• One volunteer feels that people on the board should not necessarily have wiki experience. Ideally they should know the Wikimedia context, but they can have different backgrounds, training and skills.
  • One volunteer feels that people who are passionately dedicated to the project are highly valued, but it takes much more than this to fill a Board position.
  • One volunteer suggests that the current format of "candidacy" refers to the electoral referent. It is likely that in the future elections will be held based on a series of criteria. The volunteer considers that the number of editions would be put as something "desirable", it all depends on the profiles we want to look for. We will probably have someone with a lot of experience in inclusion or diversity issues who barely has an account, and we will decide based on the criteria if that person can contribute.

Regional seats

  • One volunteer ponders that it is not possible to measure each regional group with the same yardstick (referring to Iberocoop, Wiki Indaba, CEE, etc), since country to country conditions change radically and this conditions change how Wikimedia's mission is delivered. Other variables such as GDP, HDI, population size or the level of Internet coverage or access must be taken into account.
  • A volunteer is still against regional quotas and would not understand allocating geographic quotas based on past achievements of affiliates.
  • Pondering on the relation of this idea and the hypotheticals regional hubs, one volunteer thinks that future hubs can be both good and bad, good, as it allows WMF to better organize its efforts in regional policies in support of local communities, and sensitizes the movement to the actions of all member groups. Bad, as it hides opposing realities in each region, as regional hubs tend to normalize situations of existing groups or groups that have a voice in the hub.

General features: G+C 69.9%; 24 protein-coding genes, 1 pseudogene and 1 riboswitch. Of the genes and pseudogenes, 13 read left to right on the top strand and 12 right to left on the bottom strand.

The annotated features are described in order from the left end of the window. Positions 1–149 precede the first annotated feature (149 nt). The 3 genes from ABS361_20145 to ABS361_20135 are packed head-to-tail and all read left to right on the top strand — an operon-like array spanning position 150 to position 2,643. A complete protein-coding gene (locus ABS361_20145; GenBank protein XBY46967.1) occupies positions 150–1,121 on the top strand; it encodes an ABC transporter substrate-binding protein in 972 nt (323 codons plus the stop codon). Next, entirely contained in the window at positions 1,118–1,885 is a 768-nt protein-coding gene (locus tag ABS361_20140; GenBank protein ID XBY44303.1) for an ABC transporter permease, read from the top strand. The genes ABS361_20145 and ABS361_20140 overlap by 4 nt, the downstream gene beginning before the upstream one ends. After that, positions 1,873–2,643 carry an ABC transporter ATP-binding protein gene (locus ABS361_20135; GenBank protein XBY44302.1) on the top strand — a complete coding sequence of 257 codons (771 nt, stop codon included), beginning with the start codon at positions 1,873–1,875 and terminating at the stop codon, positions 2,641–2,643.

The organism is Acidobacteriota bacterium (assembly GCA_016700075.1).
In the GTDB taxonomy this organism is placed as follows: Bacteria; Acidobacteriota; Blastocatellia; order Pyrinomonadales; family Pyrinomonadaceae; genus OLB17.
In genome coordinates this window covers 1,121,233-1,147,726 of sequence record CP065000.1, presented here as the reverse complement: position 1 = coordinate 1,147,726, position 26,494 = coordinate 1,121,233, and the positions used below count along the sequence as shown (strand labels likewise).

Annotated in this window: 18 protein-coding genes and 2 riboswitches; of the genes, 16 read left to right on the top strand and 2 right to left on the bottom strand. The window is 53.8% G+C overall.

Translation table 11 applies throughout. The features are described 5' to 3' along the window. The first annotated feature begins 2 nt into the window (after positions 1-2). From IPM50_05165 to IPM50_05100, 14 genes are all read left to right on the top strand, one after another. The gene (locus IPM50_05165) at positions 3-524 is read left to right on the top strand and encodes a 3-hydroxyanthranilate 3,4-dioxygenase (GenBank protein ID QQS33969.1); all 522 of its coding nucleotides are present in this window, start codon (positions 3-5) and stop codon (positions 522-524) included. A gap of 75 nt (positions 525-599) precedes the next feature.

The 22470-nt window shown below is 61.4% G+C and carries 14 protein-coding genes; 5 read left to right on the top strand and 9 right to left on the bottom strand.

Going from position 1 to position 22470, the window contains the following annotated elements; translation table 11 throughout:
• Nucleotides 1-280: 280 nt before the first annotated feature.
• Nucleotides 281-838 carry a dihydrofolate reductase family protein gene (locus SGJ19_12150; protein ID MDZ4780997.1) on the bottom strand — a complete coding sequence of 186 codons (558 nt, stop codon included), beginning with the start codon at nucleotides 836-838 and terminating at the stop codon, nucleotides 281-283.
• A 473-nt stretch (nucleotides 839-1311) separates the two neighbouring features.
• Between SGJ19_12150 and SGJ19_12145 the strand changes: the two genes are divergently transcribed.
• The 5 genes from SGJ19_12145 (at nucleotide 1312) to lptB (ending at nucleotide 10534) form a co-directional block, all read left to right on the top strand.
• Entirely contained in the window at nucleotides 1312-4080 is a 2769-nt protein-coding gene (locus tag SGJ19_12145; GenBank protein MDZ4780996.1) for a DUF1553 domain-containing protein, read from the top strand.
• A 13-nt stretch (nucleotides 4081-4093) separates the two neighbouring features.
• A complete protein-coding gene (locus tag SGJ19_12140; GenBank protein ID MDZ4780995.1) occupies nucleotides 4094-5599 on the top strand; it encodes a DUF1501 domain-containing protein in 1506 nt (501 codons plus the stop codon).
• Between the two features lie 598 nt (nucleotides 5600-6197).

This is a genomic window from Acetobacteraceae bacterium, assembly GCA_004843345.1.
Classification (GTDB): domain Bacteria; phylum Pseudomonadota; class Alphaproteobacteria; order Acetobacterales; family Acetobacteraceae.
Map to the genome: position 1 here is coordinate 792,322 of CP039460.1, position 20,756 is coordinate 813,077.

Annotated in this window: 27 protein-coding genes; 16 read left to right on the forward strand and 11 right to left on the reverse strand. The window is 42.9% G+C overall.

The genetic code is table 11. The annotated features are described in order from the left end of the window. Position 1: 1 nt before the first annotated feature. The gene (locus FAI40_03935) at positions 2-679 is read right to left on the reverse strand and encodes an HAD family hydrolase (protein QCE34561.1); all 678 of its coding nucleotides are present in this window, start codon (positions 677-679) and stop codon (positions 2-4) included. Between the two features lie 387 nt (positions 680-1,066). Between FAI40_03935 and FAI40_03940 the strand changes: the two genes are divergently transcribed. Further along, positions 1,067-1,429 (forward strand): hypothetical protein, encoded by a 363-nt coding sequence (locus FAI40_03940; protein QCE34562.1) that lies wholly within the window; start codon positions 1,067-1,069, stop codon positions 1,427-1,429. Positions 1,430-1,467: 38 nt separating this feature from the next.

• One volunteer says that the best way to ease workloads on regional issues, whether it be community seats, the global council or regional hubs, is through working groups that focus on everything from governance to operational work task.
  • A volunteer ponders that currently the movement is about who has the time (or money) to be present at the discussions. To move someone up to a regional seat in the Board it must be someone who has time (or is paid to have time) and local skills that are deemed desirable.

Candidate resources

  • On board members compensation, one volunteer believes that "Wikimedia is not Wikipedia", the volunteer argued that it is common to extrapolate the five pillars to real life decisions. Sure, there are certain processes that should be voluntary because of conflict of interest issues. But in others, a decent payment is not bad and does not undermine the moral dimension of the movement.
  • A volunteer believes that the people who are going to be part of the board should be trained before they are elected. In order not to discriminate, all those who apply should be trained.
  • A volunteer proposes a continuing education program or scholarships for volunteers who are interested in being part of the movement's governance.